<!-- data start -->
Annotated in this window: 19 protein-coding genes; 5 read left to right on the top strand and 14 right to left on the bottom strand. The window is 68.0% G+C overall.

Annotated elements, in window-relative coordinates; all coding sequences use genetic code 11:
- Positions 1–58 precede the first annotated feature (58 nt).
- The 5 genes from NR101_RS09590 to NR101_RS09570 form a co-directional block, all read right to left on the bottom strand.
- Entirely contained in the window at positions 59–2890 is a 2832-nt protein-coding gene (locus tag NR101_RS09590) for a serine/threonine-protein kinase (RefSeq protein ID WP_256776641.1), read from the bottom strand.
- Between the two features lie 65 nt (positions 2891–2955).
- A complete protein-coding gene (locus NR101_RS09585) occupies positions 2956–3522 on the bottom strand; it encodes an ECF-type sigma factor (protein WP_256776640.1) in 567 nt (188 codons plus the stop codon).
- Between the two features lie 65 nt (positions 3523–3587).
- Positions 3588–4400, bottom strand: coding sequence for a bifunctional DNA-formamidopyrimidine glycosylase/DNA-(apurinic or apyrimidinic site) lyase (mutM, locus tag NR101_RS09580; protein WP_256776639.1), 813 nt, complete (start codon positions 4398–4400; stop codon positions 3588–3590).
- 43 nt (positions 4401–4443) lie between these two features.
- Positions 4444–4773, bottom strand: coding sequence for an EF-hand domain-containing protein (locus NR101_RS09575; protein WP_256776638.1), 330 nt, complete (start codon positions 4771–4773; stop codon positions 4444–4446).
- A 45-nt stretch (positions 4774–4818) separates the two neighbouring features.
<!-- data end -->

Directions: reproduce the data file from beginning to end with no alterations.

Annotated in this window: 19 protein-coding genes; 5 read left to right on the top strand and 14 right to left on the bottom strand. The window is 68.0% G+C overall.

Annotated elements, in window-relative coordinates; all coding sequences use genetic code 11:
- Positions 1–58 precede the first annotated feature (58 nt).
- The 5 genes from NR101_RS09590 to NR101_RS09570 form a co-directional block, all read right to left on the bottom strand.
- Entirely contained in the window at positions 59–2890 is a 2832-nt protein-coding gene (locus tag NR101_RS09590) for a serine/threonine-protein kinase (RefSeq protein ID WP_256776641.1), read from the bottom strand.
- Between the two features lie 65 nt (positions 2891–2955).
- A complete protein-coding gene (locus NR101_RS09585) occupies positions 2956–3522 on the bottom strand; it encodes an ECF-type sigma factor (protein WP_256776640.1) in 567 nt (188 codons plus the stop codon).
- Between the two features lie 65 nt (positions 3523–3587).
- Positions 3588–4400, bottom strand: coding sequence for a bifunctional DNA-formamidopyrimidine glycosylase/DNA-(apurinic or apyrimidinic site) lyase (mutM, locus tag NR101_RS09580; protein WP_256776639.1), 813 nt, complete (start codon positions 4398–4400; stop codon positions 3588–3590).
- 43 nt (positions 4401–4443) lie between these two features.
- Positions 4444–4773, bottom strand: coding sequence for an EF-hand domain-containing protein (locus NR101_RS09575; protein WP_256776638.1), 330 nt, complete (start codon positions 4771–4773; stop codon positions 4444–4446).
- A 45-nt stretch (positions 4774–4818) separates the two neighbouring features.